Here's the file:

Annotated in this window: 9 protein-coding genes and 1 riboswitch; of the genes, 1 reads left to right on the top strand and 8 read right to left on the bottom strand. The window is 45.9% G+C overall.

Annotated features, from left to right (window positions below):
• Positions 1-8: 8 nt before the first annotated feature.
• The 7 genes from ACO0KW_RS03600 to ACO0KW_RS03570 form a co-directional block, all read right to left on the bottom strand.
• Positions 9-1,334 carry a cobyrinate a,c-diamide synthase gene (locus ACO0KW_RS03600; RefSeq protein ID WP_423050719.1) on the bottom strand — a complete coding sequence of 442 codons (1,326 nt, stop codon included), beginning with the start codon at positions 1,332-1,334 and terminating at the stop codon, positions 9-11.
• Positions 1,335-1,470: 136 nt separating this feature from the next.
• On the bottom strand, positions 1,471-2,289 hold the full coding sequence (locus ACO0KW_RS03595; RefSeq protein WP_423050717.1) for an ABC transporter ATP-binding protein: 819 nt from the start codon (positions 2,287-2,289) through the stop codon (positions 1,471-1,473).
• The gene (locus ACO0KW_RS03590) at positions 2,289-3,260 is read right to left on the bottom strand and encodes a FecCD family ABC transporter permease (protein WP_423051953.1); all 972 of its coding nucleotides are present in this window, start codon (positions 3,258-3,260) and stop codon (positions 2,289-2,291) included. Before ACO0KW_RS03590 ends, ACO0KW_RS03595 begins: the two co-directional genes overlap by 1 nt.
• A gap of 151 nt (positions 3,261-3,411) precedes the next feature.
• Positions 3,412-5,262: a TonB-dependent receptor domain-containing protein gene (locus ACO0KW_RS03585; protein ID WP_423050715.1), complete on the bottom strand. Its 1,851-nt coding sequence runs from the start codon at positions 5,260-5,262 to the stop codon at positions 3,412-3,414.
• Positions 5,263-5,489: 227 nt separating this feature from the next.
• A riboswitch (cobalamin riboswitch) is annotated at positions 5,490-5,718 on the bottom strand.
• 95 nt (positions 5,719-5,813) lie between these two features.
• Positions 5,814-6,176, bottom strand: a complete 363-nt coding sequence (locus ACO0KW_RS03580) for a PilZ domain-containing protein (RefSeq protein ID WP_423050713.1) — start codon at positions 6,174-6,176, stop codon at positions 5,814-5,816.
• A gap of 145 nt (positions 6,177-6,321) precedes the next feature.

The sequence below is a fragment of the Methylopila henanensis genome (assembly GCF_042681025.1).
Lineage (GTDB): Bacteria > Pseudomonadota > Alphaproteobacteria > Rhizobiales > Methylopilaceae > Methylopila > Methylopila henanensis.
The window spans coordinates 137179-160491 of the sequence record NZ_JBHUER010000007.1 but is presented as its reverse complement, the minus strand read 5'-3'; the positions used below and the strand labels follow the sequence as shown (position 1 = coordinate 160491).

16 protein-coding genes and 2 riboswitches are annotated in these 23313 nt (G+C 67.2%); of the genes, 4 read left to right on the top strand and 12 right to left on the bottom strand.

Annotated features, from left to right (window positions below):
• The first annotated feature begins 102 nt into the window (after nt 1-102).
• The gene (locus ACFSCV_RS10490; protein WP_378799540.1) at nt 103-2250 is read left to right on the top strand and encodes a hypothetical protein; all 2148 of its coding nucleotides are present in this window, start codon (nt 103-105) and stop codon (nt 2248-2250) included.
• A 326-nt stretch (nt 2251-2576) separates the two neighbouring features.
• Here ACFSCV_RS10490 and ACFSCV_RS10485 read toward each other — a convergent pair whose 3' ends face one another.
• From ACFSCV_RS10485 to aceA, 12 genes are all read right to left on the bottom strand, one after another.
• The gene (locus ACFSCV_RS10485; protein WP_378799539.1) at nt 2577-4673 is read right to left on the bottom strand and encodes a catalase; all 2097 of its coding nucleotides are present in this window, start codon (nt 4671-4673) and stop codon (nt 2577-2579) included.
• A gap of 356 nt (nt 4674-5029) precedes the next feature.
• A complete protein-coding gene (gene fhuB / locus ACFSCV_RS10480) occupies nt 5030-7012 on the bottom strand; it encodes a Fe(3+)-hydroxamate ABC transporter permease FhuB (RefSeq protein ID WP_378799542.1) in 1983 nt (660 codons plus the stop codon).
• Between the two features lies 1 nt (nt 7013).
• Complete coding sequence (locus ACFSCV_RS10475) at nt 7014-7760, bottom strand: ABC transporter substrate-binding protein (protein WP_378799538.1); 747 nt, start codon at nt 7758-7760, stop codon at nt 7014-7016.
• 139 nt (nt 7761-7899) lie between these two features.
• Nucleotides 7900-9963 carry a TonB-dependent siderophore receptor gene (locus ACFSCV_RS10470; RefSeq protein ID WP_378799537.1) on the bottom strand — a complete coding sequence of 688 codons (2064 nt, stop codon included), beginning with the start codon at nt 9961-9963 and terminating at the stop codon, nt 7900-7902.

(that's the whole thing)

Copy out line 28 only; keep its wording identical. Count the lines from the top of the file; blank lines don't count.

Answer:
• A complete protein-coding gene (gene fhuB / locus ACFSCV_RS10480) occupies nt 5030-7012 on the bottom strand; it encodes a Fe(3+)-hydroxamate ABC transporter permease FhuB (RefSeq protein ID WP_378799542.1) in 1983 nt (660 codons plus the stop codon).